Chai Jing’s documentary about China’s air pollution, “Under the Dome,” went viral over the weekend, tallying over 100 million views on major Chinese video sites. Addressing a live audience as if delivering a TED talk, Chai asks what smog is, where it comes from, and what can be done about it. The reaction online has been overwhelming, and many Internet users hope to see real change emerge from Chai’s investigation. “This is ushering in the true beginning of China’s new century” (这才是迎来中国真正的新世纪的开始), writes @ST_NEET on Weibo.
State media has been central to the success of “Under the Dome,” but the central government is also trying to manage the response. The film was first released on the website of People’s Daily, along with an interview with Chai Jing [Chinese]. At the same time, websites have been instructed to downplay “Under the Dome” and regulate public opinion.
Cartoonist Rebel Pepper illustrates the myriad and varied responses to “Under the Dome” as chatter in a pigsty:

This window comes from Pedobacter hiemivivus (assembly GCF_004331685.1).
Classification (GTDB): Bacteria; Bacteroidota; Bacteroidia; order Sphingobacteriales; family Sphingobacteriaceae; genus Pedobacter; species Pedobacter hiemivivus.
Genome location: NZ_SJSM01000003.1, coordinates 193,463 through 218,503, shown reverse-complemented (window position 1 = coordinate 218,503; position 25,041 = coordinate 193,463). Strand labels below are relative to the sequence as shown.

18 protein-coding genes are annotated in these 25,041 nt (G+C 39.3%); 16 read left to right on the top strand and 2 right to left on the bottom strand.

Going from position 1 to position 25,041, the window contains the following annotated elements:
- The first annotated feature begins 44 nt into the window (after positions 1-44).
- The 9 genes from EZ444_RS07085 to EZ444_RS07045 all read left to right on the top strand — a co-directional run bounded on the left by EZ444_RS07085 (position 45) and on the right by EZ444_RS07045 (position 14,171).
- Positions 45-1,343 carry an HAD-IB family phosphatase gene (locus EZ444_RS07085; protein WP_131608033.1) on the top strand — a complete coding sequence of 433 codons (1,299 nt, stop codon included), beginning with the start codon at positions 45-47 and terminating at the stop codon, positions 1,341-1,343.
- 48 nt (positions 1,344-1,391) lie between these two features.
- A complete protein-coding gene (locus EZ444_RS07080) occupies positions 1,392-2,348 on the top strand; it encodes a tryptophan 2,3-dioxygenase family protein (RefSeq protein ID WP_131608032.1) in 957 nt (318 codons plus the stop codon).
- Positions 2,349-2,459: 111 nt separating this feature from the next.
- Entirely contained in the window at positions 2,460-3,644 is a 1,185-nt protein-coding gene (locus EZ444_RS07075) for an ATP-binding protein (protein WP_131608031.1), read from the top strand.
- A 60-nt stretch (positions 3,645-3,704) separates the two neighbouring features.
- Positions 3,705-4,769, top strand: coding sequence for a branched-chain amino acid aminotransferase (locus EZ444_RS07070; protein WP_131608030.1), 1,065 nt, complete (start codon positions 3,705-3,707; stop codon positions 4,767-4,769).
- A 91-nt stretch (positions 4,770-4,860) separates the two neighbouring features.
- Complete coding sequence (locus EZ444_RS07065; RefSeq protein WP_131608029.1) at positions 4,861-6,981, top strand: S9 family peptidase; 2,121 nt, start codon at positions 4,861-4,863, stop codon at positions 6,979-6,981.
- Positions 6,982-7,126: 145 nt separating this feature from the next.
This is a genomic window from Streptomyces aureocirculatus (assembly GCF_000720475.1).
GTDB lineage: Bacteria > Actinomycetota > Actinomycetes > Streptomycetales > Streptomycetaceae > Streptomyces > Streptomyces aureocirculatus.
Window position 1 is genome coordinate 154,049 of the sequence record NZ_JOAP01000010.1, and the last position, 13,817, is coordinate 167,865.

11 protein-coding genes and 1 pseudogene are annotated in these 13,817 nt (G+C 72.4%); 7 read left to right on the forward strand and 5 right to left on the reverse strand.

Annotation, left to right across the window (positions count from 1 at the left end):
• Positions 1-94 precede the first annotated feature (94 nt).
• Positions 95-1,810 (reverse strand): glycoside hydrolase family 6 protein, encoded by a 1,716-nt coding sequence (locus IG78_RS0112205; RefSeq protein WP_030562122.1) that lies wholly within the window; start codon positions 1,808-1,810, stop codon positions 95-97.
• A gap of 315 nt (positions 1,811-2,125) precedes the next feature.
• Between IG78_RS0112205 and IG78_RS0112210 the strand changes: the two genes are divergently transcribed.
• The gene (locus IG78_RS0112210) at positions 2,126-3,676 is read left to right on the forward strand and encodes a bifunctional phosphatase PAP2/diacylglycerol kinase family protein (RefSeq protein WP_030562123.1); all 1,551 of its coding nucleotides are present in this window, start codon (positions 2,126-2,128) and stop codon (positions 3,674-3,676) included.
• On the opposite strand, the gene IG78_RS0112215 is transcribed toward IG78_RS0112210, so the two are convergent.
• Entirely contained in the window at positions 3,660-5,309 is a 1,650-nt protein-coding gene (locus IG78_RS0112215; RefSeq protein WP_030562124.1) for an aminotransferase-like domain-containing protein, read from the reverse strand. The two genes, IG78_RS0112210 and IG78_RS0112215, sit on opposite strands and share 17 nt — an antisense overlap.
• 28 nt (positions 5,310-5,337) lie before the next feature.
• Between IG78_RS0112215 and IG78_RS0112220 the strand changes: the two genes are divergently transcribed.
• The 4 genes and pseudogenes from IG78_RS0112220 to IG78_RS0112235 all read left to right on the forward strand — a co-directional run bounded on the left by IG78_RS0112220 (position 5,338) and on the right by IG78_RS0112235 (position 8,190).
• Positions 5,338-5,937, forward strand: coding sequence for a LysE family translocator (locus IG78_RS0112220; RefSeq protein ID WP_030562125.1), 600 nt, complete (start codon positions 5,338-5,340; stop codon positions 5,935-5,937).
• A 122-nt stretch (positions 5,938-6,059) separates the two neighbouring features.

In one corner, a group gets excited about exercising self-control, since they can’t supervise the sty themselves. In another corner, a forlorn pig tells her partner that they have no choice but to flee, or “get over the wall” (the same word for getting past the Great Firewall online). Peering over the edge, two boars complain about the angry response of citizens to the film, while a schemer thinks of all the money to be made on regulatory fees. Back in the pen, a sow points a sign reading “Whose Responsibility? The Shared Fate of the Whole Pigsty” directly at a pig with Xi Jinping’s hair style, who is pondering conflicting advice on whether to promote Chai’s film or not.
Translation and explanation by Anne Henochowicz.